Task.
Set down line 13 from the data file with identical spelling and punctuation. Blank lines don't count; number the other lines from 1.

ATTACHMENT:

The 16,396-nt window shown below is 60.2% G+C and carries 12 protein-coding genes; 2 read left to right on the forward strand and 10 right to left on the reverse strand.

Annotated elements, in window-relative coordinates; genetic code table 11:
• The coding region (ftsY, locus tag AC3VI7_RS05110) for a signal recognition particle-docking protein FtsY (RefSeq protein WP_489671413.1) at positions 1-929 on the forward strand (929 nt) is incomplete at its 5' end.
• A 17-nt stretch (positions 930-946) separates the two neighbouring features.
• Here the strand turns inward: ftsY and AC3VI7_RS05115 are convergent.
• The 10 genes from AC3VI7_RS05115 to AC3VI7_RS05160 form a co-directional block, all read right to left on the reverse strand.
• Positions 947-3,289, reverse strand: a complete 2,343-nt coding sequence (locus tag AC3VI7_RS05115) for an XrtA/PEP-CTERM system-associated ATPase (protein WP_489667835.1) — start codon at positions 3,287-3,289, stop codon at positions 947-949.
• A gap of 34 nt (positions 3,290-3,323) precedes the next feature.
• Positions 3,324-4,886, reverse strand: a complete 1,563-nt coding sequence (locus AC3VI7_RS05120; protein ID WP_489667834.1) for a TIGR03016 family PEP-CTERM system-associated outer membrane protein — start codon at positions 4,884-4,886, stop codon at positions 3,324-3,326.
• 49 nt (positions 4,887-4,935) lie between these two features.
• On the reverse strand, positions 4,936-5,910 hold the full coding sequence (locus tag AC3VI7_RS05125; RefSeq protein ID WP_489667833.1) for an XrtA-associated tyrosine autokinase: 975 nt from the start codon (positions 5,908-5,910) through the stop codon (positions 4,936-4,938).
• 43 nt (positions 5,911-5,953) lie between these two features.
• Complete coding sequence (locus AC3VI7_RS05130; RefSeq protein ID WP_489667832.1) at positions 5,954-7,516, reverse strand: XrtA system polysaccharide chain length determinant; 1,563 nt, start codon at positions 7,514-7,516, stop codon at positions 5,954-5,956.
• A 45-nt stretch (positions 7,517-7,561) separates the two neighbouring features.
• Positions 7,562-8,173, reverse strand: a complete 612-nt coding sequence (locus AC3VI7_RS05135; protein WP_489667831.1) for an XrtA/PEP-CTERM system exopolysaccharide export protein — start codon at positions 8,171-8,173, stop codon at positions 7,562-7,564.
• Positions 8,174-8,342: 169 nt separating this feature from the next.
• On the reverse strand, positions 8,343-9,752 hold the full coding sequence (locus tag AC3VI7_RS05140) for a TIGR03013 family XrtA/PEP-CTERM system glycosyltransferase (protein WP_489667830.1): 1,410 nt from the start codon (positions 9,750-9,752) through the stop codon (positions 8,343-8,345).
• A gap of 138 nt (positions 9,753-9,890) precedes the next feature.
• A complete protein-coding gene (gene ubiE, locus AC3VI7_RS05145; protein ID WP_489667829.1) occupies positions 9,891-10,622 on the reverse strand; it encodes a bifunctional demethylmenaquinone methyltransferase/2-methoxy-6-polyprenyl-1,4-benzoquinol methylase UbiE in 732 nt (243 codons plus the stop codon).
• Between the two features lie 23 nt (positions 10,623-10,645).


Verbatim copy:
• Complete coding sequence (locus AC3VI7_RS05130; RefSeq protein ID WP_489667832.1) at positions 5,954-7,516, reverse strand: XrtA system polysaccharide chain length determinant; 1,563 nt, start codon at positions 7,514-7,516, stop codon at positions 5,954-5,956.